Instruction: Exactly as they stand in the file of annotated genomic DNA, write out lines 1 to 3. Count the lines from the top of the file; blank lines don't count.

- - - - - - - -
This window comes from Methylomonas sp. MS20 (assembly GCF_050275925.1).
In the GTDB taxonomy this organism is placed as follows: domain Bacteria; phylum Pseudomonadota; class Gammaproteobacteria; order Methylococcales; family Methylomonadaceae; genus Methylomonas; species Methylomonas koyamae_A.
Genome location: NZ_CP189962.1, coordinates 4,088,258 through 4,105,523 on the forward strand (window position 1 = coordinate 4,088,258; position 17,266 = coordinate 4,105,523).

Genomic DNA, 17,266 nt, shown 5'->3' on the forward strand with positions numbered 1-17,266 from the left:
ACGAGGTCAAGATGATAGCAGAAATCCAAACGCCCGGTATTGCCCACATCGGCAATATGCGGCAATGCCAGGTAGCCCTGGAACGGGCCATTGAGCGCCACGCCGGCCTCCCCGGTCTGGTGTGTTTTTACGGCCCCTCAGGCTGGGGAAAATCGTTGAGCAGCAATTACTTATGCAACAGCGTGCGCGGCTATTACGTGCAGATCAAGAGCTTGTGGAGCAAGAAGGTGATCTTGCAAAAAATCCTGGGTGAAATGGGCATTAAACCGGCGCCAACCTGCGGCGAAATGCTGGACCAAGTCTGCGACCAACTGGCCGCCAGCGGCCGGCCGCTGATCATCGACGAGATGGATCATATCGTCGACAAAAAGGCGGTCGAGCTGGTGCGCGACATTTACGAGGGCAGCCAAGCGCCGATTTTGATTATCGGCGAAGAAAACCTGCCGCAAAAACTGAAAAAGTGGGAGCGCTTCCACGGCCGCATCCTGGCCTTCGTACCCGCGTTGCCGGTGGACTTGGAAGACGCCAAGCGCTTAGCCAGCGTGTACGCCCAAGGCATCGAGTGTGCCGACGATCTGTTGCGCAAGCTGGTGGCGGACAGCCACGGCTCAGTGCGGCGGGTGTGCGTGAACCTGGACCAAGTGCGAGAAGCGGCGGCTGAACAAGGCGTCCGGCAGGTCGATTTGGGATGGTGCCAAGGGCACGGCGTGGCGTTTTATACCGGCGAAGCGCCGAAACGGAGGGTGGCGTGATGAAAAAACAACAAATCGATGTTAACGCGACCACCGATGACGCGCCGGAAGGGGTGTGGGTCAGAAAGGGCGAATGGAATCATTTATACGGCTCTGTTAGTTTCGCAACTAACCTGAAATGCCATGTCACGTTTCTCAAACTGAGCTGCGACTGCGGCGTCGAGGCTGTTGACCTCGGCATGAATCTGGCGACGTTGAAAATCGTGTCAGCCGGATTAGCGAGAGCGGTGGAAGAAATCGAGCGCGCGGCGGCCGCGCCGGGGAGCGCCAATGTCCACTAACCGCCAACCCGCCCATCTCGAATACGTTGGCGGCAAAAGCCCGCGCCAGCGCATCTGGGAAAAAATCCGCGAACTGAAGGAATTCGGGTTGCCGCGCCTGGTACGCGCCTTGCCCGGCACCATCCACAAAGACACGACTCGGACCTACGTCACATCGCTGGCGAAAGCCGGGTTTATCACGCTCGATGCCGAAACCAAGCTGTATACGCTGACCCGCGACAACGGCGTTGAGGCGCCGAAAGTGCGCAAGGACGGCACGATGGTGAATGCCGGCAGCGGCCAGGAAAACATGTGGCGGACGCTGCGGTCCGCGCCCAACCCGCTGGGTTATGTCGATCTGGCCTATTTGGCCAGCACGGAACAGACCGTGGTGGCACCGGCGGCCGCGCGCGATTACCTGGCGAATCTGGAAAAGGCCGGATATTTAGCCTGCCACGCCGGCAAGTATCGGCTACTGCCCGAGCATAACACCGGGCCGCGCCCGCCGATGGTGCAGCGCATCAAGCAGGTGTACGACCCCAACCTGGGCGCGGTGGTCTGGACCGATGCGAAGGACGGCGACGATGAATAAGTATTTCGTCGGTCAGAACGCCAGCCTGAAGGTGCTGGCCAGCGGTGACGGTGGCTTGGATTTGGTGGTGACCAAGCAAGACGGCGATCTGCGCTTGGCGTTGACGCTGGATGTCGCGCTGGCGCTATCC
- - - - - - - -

This window comes from Methylomonas sp. MS20 (assembly GCF_050275925.1).
In the GTDB taxonomy this organism is placed as follows: domain Bacteria; phylum Pseudomonadota; class Gammaproteobacteria; order Methylococcales; family Methylomonadaceae; genus Methylomonas; species Methylomonas koyamae_A.
Genome location: NZ_CP189962.1, coordinates 4,088,258 through 4,105,523 on the forward strand (window position 1 = coordinate 4,088,258; position 17,266 = coordinate 4,105,523).